ODNI shakes up the cyberstructure

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If confirmed, Representative John Ratcliffe (R-Texas) will take over a reorganized office of the Director of National Intelligence.

The office of the director of national intelligence announced on Friday afternoon a reorganization, with a view to consolidating cybersecurity, creating a military affairs adviser and closing the National Security Partnerships Directorate (NSP).

The move was announced on May 8 by Richard Grenell, acting director of National Intelligence, the same week the Senate Special Committee on Intelligence held a confirmation hearing for Representative John Ratcliffe (R-Texas) who has been appointed. by President Donald Trump to lead ODNI on a permanent basis.

According to the ODNI announcement, four separate cybersecurity-focused organizations will be consolidated into a single entity called the IC Cyber ​​Executive. “This position will provide a single ODNI focal point for the cyber mission, which will strengthen the cyber posture of the IC to better defend the national security interests of the United States,” ODNI said in a statement. The ad did not include the name of the head of the new organizations.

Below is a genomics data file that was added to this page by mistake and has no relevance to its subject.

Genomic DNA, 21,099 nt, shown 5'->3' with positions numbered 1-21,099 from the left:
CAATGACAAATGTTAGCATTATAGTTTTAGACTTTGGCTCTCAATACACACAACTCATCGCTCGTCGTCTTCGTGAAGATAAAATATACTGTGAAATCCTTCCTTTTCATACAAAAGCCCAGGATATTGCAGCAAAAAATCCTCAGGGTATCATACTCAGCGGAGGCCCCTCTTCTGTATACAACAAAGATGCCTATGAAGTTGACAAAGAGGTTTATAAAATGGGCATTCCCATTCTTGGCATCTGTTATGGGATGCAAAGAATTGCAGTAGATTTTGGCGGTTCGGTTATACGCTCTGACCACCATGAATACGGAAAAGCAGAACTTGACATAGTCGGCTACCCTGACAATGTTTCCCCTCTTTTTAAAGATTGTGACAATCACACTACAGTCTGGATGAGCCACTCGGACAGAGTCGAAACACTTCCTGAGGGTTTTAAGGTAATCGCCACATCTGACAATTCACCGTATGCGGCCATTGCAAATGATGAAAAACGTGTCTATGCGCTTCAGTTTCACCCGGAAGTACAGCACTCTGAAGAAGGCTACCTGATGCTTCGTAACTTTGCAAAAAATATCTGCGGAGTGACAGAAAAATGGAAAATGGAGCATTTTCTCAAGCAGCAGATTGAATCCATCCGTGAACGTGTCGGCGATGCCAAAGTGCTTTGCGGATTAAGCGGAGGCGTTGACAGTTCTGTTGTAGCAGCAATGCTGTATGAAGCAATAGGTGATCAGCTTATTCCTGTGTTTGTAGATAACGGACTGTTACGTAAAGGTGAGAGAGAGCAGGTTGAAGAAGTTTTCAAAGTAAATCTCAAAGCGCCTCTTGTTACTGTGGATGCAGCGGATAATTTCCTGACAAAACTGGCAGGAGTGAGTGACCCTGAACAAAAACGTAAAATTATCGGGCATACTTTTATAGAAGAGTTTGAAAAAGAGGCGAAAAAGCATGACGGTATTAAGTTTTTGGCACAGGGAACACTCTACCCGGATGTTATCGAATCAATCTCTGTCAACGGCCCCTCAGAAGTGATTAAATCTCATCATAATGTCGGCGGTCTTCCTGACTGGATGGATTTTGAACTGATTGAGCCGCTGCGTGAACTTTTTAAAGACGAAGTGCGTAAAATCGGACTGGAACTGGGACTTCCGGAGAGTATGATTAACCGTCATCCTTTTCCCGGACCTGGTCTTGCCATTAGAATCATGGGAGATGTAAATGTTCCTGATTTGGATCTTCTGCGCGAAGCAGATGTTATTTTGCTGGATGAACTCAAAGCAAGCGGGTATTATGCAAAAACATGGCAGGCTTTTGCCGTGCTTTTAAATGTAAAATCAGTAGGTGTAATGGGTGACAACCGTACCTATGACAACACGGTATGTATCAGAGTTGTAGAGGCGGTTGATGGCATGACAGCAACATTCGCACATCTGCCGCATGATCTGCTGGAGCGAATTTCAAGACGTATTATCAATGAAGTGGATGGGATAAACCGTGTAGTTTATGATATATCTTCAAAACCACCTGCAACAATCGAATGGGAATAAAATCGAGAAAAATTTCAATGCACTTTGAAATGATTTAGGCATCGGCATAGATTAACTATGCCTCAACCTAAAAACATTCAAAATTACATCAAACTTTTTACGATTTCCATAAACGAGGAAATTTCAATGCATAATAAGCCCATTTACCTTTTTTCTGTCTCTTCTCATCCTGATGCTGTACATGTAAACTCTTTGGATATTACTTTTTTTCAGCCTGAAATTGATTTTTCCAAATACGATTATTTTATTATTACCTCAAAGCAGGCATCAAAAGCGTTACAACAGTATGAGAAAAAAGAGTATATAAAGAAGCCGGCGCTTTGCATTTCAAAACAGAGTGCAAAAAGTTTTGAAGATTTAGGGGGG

“ODNI will be providing additional information on the IC Cyber ​​Executive in the coming weeks,” Matt Lahr, DNI’s deputy assistant for strategic communications, told FCW in an email.

The most significant change appears to be the extinction of the NSP, which, according to the announcement, will bring “all of the mission management functions of ODNI into one organization and integrate the ODNI partnership organization into the groups of strategic communication and information sharing ”and“ will move ODNI from four directorates to three, reducing manpower and management overhead. “

Friday’s announcement appeared to take the Senate panel by surprise.

An intelligence committee official told FCW that the committee’s chairman and vice-chairman Senses Richard Burr (RN.C.) and Mark Warner (D-Va.) Wrote to Grenell asking him to consult the committee before making organizational changes.

“Not only has this not happened here, but they have yet to send the committee the notification from Congress required by law,” said the Senate official. “So we have no idea of ​​the reasoning behind the changes, or if they are wise.”

At Ratcliffe’s confirmation hearing on May 5, Warner said in his opening remarks that Grenell, in taking the interim head of the ODNI, “quickly instituted a hiring freeze and a reorganization with the goal of no ‘has not been communicated by the intelligence monitoring committees.

Senator Martin Heinrich (DN.M.) also tried to emphasize this point during the Ratcliffe hearing.

“Congress did not authorize organizational changes to ODNI. We did not allocate funds for this purpose, but Acting Director Grenell reorganized the ODNI,” said Heinrich. “If this were confirmed, would you organize this reorganization and seek permission … from Congress to reorganize you if you deem it necessary?” “

Ratcliffe said he had “not considered or talked about any sort of organizational changes” for ODNI.

In one late afternoon tweet, ODNI said they had “notified congressional oversight committees in advance of this announcement.”



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